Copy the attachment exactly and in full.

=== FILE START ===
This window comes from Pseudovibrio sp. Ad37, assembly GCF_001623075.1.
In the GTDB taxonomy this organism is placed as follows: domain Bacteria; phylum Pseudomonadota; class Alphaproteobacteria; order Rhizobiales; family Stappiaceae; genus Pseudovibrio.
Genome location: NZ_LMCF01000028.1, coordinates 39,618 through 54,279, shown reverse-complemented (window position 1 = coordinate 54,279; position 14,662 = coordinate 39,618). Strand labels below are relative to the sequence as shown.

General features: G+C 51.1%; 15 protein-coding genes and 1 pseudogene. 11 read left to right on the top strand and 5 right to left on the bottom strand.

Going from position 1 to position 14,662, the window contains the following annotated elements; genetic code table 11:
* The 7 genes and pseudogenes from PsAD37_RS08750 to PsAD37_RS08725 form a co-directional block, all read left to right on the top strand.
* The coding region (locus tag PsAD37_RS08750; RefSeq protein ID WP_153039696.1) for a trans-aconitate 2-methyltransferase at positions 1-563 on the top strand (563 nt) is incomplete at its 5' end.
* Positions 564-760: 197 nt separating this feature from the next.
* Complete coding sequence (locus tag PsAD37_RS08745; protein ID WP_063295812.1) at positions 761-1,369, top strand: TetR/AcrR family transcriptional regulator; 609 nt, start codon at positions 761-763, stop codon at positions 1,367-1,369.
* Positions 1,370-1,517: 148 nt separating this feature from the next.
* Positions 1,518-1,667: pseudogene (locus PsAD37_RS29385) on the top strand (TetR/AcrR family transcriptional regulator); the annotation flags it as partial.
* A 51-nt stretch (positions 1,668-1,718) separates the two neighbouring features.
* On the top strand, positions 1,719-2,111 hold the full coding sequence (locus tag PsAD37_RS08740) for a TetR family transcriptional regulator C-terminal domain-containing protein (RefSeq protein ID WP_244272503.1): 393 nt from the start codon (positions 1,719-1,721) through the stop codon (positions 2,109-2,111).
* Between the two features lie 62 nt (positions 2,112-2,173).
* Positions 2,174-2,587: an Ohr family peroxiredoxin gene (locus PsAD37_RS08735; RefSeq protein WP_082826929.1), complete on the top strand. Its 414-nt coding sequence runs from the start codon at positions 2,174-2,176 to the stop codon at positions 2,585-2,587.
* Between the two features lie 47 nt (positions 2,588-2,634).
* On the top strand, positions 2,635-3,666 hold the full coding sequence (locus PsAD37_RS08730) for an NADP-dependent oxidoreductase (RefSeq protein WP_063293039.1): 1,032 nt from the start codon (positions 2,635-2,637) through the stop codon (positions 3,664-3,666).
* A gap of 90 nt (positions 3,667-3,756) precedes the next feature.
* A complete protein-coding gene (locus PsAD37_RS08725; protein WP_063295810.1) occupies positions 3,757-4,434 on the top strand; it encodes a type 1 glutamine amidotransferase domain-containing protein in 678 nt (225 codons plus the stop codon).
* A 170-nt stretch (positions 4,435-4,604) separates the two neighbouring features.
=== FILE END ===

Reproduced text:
This window comes from Pseudovibrio sp. Ad37, assembly GCF_001623075.1.
In the GTDB taxonomy this organism is placed as follows: domain Bacteria; phylum Pseudomonadota; class Alphaproteobacteria; order Rhizobiales; family Stappiaceae; genus Pseudovibrio.
Genome location: NZ_LMCF01000028.1, coordinates 39,618 through 54,279, shown reverse-complemented (window position 1 = coordinate 54,279; position 14,662 = coordinate 39,618). Strand labels below are relative to the sequence as shown.

General features: G+C 51.1%; 15 protein-coding genes and 1 pseudogene. 11 read left to right on the top strand and 5 right to left on the bottom strand.

Going from position 1 to position 14,662, the window contains the following annotated elements; genetic code table 11:
* The 7 genes and pseudogenes from PsAD37_RS08750 to PsAD37_RS08725 form a co-directional block, all read left to right on the top strand.
* The coding region (locus tag PsAD37_RS08750; RefSeq protein ID WP_153039696.1) for a trans-aconitate 2-methyltransferase at positions 1-563 on the top strand (563 nt) is incomplete at its 5' end.
* Positions 564-760: 197 nt separating this feature from the next.
* Complete coding sequence (locus tag PsAD37_RS08745; protein ID WP_063295812.1) at positions 761-1,369, top strand: TetR/AcrR family transcriptional regulator; 609 nt, start codon at positions 761-763, stop codon at positions 1,367-1,369.
* Positions 1,370-1,517: 148 nt separating this feature from the next.
* Positions 1,518-1,667: pseudogene (locus PsAD37_RS29385) on the top strand (TetR/AcrR family transcriptional regulator); the annotation flags it as partial.
* A 51-nt stretch (positions 1,668-1,718) separates the two neighbouring features.
* On the top strand, positions 1,719-2,111 hold the full coding sequence (locus tag PsAD37_RS08740) for a TetR family transcriptional regulator C-terminal domain-containing protein (RefSeq protein ID WP_244272503.1): 393 nt from the start codon (positions 1,719-1,721) through the stop codon (positions 2,109-2,111).
* Between the two features lie 62 nt (positions 2,112-2,173).
* Positions 2,174-2,587: an Ohr family peroxiredoxin gene (locus PsAD37_RS08735; RefSeq protein WP_082826929.1), complete on the top strand. Its 414-nt coding sequence runs from the start codon at positions 2,174-2,176 to the stop codon at positions 2,585-2,587.
* Between the two features lie 47 nt (positions 2,588-2,634).
* On the top strand, positions 2,635-3,666 hold the full coding sequence (locus PsAD37_RS08730) for an NADP-dependent oxidoreductase (RefSeq protein WP_063293039.1): 1,032 nt from the start codon (positions 2,635-2,637) through the stop codon (positions 3,664-3,666).
* A gap of 90 nt (positions 3,667-3,756) precedes the next feature.
* A complete protein-coding gene (locus PsAD37_RS08725; protein WP_063295810.1) occupies positions 3,757-4,434 on the top strand; it encodes a type 1 glutamine amidotransferase domain-containing protein in 678 nt (225 codons plus the stop codon).
* A 170-nt stretch (positions 4,435-4,604) separates the two neighbouring features.